The Autobiography of Benjamin Franklin
James is the traditional antagonist at the beginning of the Autobiography. Ben Franklin doesn't even really want to apprentice with his brother, but is strong-armed into it by his father. James keeps Franklin from doing the kind of work he wants to do, doesn't treat him with respect, and beats him sometimes. He even expects Franklin to "front" publication of his newspaper after doing some jail time. This kind of mental and physical abuse of a youthful protagonist is typical antagonist behavior. Even though they're family, we get the sense that there's no nepotism here. If it weren't for the legal fluke that gave Franklin a way to sneak out of the apprentice agreement, he probably would've been stuck working for James till he turned 21.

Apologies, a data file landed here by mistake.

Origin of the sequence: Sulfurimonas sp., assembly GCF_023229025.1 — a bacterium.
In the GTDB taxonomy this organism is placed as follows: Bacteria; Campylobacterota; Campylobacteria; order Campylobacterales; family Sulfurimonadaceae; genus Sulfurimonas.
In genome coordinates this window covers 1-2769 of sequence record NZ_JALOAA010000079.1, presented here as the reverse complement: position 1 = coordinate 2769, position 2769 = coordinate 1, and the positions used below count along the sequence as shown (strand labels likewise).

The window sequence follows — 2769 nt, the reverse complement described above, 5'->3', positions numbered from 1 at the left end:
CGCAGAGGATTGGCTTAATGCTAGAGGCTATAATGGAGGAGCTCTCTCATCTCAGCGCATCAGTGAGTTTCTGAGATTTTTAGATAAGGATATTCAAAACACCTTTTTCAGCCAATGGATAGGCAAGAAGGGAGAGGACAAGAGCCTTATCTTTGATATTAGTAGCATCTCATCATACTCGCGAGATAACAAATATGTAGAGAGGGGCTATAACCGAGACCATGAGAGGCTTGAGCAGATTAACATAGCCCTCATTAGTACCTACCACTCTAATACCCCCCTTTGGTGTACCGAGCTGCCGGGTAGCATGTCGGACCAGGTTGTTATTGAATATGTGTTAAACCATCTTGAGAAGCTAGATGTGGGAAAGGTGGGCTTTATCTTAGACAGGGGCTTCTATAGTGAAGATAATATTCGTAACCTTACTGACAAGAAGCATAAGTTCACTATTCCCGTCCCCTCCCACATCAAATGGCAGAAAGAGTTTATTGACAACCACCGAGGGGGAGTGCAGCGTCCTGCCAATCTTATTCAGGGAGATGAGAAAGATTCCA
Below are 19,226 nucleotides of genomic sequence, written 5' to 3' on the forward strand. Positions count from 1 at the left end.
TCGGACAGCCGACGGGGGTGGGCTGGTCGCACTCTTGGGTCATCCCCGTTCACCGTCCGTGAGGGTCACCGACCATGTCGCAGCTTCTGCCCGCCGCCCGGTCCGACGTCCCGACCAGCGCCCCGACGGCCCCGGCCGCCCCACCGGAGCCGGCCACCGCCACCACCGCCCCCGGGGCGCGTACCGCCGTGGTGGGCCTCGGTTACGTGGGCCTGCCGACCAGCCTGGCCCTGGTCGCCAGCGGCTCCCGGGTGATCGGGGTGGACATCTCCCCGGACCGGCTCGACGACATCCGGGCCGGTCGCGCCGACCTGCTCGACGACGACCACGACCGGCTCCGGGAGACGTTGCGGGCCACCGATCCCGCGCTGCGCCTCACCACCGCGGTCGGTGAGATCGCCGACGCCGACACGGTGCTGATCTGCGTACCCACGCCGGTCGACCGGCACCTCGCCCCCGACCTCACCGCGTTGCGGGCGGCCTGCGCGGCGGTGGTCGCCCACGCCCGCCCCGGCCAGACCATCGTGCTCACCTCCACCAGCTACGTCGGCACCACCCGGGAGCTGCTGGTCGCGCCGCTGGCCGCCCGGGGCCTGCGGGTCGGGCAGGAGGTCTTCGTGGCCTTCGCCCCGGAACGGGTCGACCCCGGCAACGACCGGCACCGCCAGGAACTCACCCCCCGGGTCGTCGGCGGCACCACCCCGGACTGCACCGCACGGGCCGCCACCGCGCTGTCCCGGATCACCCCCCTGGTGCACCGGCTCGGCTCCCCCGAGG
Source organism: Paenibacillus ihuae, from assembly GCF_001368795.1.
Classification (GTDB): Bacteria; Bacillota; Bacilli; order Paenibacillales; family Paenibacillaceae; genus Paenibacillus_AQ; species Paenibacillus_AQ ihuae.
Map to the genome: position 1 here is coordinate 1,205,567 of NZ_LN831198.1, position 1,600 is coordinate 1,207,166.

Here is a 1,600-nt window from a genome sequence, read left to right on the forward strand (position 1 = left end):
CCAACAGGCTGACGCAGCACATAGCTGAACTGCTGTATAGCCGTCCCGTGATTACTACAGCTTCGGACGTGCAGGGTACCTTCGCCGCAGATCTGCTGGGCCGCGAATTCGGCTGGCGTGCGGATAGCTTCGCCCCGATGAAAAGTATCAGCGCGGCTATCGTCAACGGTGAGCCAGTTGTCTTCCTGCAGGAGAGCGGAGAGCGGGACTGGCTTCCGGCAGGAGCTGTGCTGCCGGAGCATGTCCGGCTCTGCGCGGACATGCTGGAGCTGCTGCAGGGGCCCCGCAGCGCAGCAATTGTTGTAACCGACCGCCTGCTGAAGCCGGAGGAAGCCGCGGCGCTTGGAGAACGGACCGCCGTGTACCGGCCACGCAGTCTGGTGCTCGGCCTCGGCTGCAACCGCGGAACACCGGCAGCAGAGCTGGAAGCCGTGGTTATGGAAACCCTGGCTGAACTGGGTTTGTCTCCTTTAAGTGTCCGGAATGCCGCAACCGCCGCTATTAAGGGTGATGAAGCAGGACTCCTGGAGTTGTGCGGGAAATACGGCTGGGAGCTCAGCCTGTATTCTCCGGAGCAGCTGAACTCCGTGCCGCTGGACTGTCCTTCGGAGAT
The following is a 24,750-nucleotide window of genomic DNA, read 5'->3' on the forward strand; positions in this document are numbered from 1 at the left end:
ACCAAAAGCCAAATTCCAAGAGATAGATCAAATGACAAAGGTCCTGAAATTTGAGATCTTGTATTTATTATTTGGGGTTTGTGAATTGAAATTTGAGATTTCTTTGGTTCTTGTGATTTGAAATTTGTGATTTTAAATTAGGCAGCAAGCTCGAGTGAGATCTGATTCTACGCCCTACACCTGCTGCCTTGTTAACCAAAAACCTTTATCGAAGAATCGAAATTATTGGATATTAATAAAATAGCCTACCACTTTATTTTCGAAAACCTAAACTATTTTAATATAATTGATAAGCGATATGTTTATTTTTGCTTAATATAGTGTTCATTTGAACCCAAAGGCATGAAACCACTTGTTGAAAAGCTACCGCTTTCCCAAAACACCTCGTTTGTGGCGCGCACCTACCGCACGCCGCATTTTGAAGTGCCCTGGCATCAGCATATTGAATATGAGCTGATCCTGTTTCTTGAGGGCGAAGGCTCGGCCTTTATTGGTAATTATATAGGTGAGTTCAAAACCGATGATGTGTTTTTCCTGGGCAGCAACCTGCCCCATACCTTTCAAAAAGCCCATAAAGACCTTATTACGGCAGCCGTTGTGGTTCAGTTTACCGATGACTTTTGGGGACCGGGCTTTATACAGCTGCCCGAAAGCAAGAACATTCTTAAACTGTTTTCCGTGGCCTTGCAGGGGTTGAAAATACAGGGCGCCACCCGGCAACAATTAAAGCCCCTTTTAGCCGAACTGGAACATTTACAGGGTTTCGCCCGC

Sir William Keith
This snake-in-the-grass starts out by being sweet to Franklin, encouraging him, and offering him support in becoming a small business owner. His early encouragement is so emphatic it's no surprise Franklin takes him seriously. He doesn't mean a word he says, though, and Franklin ends up stranded, penniless, in England because he listened to those words. It's not clear whether Keith is deliberately malicious, utterly scatterbrained, or just two-faced, and the text doesn't provide us with motivation for why he behaves in this way. Even if his actions aren't deliberate, they have the potential to be just as damaging. In classic turncoat behavior, this friend becomes an enemy, deserting our protagonist at one of his most vulnerable moments.